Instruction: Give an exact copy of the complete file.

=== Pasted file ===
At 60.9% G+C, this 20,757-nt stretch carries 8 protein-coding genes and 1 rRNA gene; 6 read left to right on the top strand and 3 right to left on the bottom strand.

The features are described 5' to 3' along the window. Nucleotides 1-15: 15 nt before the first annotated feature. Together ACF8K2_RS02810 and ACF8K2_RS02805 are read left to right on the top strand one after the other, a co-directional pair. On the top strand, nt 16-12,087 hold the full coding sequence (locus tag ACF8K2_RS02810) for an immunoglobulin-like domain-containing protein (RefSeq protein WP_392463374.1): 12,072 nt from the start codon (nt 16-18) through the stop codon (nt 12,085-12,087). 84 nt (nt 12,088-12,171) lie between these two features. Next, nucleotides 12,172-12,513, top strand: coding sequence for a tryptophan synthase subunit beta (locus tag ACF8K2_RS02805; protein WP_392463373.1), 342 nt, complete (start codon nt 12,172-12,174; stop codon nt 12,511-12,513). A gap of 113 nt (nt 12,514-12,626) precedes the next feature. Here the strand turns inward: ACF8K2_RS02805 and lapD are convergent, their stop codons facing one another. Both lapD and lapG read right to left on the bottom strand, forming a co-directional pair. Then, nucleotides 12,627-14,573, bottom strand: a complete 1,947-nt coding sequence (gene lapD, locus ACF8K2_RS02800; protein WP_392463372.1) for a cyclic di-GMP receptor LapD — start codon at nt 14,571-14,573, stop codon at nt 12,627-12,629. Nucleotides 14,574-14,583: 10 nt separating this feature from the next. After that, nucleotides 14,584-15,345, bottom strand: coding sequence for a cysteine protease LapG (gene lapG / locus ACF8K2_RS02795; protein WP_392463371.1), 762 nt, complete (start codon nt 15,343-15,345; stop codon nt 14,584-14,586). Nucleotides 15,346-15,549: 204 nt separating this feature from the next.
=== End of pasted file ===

At 60.9% G+C, this 20,757-nt stretch carries 8 protein-coding genes and 1 rRNA gene; 6 read left to right on the top strand and 3 right to left on the bottom strand.

The features are described 5' to 3' along the window. Nucleotides 1-15: 15 nt before the first annotated feature. Together ACF8K2_RS02810 and ACF8K2_RS02805 are read left to right on the top strand one after the other, a co-directional pair. On the top strand, nt 16-12,087 hold the full coding sequence (locus tag ACF8K2_RS02810) for an immunoglobulin-like domain-containing protein (RefSeq protein WP_392463374.1): 12,072 nt from the start codon (nt 16-18) through the stop codon (nt 12,085-12,087). 84 nt (nt 12,088-12,171) lie between these two features. Next, nucleotides 12,172-12,513, top strand: coding sequence for a tryptophan synthase subunit beta (locus tag ACF8K2_RS02805; protein WP_392463373.1), 342 nt, complete (start codon nt 12,172-12,174; stop codon nt 12,511-12,513). A gap of 113 nt (nt 12,514-12,626) precedes the next feature. Here the strand turns inward: ACF8K2_RS02805 and lapD are convergent, their stop codons facing one another. Both lapD and lapG read right to left on the bottom strand, forming a co-directional pair. Then, nucleotides 12,627-14,573, bottom strand: a complete 1,947-nt coding sequence (gene lapD, locus ACF8K2_RS02800; protein WP_392463372.1) for a cyclic di-GMP receptor LapD — start codon at nt 14,571-14,573, stop codon at nt 12,627-12,629. Nucleotides 14,574-14,583: 10 nt separating this feature from the next. After that, nucleotides 14,584-15,345, bottom strand: coding sequence for a cysteine protease LapG (gene lapG / locus ACF8K2_RS02795; protein WP_392463371.1), 762 nt, complete (start codon nt 15,343-15,345; stop codon nt 14,584-14,586). Nucleotides 15,346-15,549: 204 nt separating this feature from the next.